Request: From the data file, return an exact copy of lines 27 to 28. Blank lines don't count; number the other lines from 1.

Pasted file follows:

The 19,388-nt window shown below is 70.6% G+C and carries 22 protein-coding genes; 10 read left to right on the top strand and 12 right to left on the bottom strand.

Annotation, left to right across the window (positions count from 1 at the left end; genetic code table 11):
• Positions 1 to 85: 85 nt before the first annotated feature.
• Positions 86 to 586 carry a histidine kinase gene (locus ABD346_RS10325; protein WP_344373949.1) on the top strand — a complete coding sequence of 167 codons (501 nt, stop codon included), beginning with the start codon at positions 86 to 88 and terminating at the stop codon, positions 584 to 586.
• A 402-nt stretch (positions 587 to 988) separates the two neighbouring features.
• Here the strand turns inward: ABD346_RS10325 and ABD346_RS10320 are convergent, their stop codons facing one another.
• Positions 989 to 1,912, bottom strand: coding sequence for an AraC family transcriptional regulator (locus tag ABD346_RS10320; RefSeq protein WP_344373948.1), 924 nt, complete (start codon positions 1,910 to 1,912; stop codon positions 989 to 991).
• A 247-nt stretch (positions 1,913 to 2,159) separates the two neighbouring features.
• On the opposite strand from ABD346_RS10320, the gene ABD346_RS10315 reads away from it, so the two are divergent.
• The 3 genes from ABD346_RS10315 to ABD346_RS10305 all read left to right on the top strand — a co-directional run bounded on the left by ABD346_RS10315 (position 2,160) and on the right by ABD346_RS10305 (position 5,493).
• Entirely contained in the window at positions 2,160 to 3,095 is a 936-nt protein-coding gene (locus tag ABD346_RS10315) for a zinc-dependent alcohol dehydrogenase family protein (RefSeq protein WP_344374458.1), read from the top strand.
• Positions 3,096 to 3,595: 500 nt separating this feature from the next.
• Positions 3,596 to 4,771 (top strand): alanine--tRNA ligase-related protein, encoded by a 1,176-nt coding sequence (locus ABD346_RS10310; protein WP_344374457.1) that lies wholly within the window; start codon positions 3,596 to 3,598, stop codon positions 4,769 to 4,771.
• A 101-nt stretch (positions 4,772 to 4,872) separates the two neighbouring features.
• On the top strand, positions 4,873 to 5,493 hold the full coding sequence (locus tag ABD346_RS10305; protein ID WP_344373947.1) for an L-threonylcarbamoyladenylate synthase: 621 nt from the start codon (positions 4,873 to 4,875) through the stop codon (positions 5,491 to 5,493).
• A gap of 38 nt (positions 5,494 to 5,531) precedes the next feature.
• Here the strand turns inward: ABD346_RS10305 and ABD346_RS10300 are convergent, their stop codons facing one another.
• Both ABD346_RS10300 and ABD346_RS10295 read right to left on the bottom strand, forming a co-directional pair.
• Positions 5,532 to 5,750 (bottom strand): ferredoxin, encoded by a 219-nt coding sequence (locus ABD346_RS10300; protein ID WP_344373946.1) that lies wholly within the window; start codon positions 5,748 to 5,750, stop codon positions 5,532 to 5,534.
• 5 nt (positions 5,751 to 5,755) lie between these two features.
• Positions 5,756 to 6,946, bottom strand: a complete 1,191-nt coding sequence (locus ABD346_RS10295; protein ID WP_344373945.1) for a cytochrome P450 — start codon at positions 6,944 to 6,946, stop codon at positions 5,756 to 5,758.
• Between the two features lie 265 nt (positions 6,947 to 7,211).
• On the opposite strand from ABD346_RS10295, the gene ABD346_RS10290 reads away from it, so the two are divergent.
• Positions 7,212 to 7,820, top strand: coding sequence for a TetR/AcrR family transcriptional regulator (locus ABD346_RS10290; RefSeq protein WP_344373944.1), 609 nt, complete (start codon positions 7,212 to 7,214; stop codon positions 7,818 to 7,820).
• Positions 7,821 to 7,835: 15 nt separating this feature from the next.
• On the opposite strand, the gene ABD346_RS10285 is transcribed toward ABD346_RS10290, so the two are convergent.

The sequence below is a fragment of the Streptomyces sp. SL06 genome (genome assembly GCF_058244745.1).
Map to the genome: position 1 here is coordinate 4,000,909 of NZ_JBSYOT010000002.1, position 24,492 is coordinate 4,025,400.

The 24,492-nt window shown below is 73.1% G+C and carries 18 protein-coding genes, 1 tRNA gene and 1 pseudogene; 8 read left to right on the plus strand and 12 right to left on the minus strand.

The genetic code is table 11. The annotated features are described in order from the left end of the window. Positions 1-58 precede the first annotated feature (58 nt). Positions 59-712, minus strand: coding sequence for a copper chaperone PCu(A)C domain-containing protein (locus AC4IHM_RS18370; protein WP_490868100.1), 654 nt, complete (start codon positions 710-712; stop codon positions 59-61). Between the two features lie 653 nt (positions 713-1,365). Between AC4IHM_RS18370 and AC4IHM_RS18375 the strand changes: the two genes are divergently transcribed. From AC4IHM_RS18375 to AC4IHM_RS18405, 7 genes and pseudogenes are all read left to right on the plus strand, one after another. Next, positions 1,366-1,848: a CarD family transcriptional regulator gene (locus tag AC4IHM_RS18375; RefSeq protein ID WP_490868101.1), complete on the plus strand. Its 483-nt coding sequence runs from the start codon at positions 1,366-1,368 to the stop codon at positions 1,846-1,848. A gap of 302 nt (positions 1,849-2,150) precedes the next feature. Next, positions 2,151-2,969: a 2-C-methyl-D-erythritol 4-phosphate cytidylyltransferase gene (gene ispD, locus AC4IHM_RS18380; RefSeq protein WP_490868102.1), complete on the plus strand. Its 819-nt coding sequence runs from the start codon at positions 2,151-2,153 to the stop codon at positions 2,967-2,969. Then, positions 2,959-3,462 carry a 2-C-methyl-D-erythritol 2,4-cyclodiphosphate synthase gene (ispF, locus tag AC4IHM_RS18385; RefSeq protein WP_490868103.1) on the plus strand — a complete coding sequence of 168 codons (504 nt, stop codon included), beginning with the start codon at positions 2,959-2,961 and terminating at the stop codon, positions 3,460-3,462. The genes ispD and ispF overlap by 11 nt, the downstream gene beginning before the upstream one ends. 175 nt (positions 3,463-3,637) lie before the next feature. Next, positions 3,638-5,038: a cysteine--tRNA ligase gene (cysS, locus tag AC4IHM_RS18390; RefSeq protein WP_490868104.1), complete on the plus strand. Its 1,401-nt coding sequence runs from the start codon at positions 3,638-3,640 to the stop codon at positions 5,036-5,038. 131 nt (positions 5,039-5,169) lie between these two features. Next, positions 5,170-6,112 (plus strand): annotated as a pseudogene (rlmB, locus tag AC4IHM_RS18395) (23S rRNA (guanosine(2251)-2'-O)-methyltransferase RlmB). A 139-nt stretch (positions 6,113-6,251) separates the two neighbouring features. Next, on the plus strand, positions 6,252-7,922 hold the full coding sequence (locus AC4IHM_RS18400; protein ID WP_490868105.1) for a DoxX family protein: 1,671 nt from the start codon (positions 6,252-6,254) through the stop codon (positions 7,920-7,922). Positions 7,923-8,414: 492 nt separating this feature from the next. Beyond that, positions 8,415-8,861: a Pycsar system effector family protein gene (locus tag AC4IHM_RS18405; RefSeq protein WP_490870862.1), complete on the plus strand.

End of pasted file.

The sequence below is a fragment of the Streptomyces sp. SL06 genome (genome assembly GCF_058244745.1).
Map to the genome: position 1 here is coordinate 4,000,909 of NZ_JBSYOT010000002.1, position 24,492 is coordinate 4,025,400.